Partnerships for Forests is supporting the Rainforest Alliance-Olam Partnership for Livelihoods and Forest Landscape Management in Western Ghana to promote improved landscape governance: setting up Landscape Management Boards with a legal mandate to ensure forest protection while providing economic incentives for smallholder cocoa households.
The Sui River Forest Reserve is one of the most important cocoa-producing landscapes in Ghana, but has lost one-third of its forests due to indiscriminate logging, illegal farming and demand for fuelwood.
The landscape is home to around 50,000 smallholder farmers. Many have old farms and limited experience in improved cocoa production, resulting in low yields, poor income levels, limited access to finance, inadequately diversified income sources and little incentive to keep the forest intact.
Helping farmers to increase yields and income would reduce the need to encroach the forest.
Partnerships for Forests is supporting a partnership between Rainforest Alliance, Olam, the Ghana Forestry Commission, and the Ghana Cocoa Board (COCOBOD) to work with local communities and cocoa farming households to establish a local multi-stakeholder governance mechanism.
The project will incentivise 10,000 cocoa farmers to sustainably manage 155,000 hectares of the Sui River Forest Reserve, and so protect the 97,500 hectares of forest it contains.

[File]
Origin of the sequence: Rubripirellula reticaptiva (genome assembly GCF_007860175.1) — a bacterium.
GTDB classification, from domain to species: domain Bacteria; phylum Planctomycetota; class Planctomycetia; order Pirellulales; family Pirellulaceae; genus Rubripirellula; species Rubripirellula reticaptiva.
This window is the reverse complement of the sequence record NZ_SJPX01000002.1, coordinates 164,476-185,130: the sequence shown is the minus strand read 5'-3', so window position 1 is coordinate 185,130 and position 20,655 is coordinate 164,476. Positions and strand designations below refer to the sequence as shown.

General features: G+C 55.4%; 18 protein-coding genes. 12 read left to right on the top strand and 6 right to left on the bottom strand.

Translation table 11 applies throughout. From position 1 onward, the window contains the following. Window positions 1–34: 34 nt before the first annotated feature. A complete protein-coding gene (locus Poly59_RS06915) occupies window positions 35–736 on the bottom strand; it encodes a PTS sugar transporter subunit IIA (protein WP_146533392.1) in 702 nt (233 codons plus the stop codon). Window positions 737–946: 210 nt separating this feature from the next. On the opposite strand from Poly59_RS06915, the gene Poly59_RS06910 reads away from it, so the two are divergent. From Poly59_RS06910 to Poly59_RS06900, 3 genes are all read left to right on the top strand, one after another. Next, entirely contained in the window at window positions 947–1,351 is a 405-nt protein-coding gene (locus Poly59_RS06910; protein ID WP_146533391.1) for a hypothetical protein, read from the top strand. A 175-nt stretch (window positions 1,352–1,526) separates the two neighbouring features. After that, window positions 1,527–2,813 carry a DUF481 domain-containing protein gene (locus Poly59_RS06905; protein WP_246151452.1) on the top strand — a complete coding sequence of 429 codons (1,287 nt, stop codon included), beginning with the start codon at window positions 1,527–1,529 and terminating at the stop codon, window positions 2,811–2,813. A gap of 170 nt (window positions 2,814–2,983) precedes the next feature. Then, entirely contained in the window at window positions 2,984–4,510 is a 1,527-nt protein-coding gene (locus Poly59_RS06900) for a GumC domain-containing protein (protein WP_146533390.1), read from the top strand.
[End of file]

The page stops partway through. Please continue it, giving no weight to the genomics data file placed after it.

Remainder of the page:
Landscape Management Boards (LMBs) will be established to protect the forest, promoting sustainable and certified cocoa production. These landscape-level governance structures will bring together community members, farmers, local chiefs, Forestry Commission representatives, opinion leaders, Olam representatives and land owners. The structure enables joint land-use planning and monitoring, plus the sustainable management of biodiversity and forest resources. Boards will ensure benefits are distributed to local communities equitably.
The LMBs will use an inclusive decision-making process: integrating consultations with producer groups (who will implement climate-smart and sustainable productive farming practices) and communities. They’ll encourage land-use planning that benefits crop production as well as conserving the forest. The national and local government will be involved to promote enabling policies, and to provide technical support for sustainable production practices and forest conservation.
The model will also work with farmers to help them meet best management practices of the Sustainable Agriculture Network (SAN) Standard and the Olam Livelihoods Charter.
By 2020 it is estimated that 155,000 hectares will have been brought under sustainable management, catalysing £31 million of supply chain investment from licensed buying companies, including Olam.
Lead Organisation: Rainforest Alliance
Public: Ghana Cocoa Board (COCOBOD) and Ghana Forestry Commission
Private: Olam Ghana
Civil Society: Rainforest Alliance, and local communities (farmers)
- Current status